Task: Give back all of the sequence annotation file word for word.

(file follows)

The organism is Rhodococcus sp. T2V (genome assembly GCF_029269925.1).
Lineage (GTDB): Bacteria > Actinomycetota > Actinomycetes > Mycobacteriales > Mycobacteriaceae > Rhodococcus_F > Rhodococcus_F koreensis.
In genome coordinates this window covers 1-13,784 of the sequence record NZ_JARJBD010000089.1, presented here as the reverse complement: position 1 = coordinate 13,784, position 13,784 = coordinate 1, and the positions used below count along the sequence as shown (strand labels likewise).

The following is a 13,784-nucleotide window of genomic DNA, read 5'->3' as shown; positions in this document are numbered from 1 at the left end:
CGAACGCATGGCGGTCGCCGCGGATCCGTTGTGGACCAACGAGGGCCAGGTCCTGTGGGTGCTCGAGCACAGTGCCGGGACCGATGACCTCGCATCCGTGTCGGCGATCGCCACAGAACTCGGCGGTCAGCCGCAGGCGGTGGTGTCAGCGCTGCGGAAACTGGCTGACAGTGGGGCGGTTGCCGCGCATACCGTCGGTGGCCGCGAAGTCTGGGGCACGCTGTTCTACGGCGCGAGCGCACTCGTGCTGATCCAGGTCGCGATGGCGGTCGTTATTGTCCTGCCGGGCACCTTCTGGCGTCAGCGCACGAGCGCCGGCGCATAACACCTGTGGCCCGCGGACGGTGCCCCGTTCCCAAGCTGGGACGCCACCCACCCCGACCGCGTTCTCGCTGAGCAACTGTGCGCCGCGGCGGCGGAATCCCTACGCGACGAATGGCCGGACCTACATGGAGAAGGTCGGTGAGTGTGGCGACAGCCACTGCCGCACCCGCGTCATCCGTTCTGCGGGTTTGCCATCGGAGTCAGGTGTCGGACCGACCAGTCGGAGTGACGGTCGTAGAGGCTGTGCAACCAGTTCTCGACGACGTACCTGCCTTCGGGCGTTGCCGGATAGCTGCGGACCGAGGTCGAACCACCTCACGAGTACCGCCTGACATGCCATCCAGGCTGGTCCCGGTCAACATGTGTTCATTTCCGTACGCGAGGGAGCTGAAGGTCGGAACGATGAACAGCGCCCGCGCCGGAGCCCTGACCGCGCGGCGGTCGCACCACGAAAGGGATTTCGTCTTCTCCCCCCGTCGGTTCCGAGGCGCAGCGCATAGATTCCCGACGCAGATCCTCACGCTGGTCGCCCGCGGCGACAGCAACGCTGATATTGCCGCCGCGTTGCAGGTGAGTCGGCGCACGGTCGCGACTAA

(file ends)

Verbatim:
The organism is Rhodococcus sp. T2V (genome assembly GCF_029269925.1).
Lineage (GTDB): Bacteria > Actinomycetota > Actinomycetes > Mycobacteriales > Mycobacteriaceae > Rhodococcus_F > Rhodococcus_F koreensis.
In genome coordinates this window covers 1-13,784 of the sequence record NZ_JARJBD010000089.1, presented here as the reverse complement: position 1 = coordinate 13,784, position 13,784 = coordinate 1, and the positions used below count along the sequence as shown (strand labels likewise).

The following is a 13,784-nucleotide window of genomic DNA, read 5'->3' as shown; positions in this document are numbered from 1 at the left end:
CGAACGCATGGCGGTCGCCGCGGATCCGTTGTGGACCAACGAGGGCCAGGTCCTGTGGGTGCTCGAGCACAGTGCCGGGACCGATGACCTCGCATCCGTGTCGGCGATCGCCACAGAACTCGGCGGTCAGCCGCAGGCGGTGGTGTCAGCGCTGCGGAAACTGGCTGACAGTGGGGCGGTTGCCGCGCATACCGTCGGTGGCCGCGAAGTCTGGGGCACGCTGTTCTACGGCGCGAGCGCACTCGTGCTGATCCAGGTCGCGATGGCGGTCGTTATTGTCCTGCCGGGCACCTTCTGGCGTCAGCGCACGAGCGCCGGCGCATAACACCTGTGGCCCGCGGACGGTGCCCCGTTCCCAAGCTGGGACGCCACCCACCCCGACCGCGTTCTCGCTGAGCAACTGTGCGCCGCGGCGGCGGAATCCCTACGCGACGAATGGCCGGACCTACATGGAGAAGGTCGGTGAGTGTGGCGACAGCCACTGCCGCACCCGCGTCATCCGTTCTGCGGGTTTGCCATCGGAGTCAGGTGTCGGACCGACCAGTCGGAGTGACGGTCGTAGAGGCTGTGCAACCAGTTCTCGACGACGTACCTGCCTTCGGGCGTTGCCGGATAGCTGCGGACCGAGGTCGAACCACCTCACGAGTACCGCCTGACATGCCATCCAGGCTGGTCCCGGTCAACATGTGTTCATTTCCGTACGCGAGGGAGCTGAAGGTCGGAACGATGAACAGCGCCCGCGCCGGAGCCCTGACCGCGCGGCGGTCGCACCACGAAAGGGATTTCGTCTTCTCCCCCCGTCGGTTCCGAGGCGCAGCGCATAGATTCCCGACGCAGATCCTCACGCTGGTCGCCCGCGGCGACAGCAACGCTGATATTGCCGCCGCGTTGCAGGTGAGTCGGCGCACGGTCGCGACTAA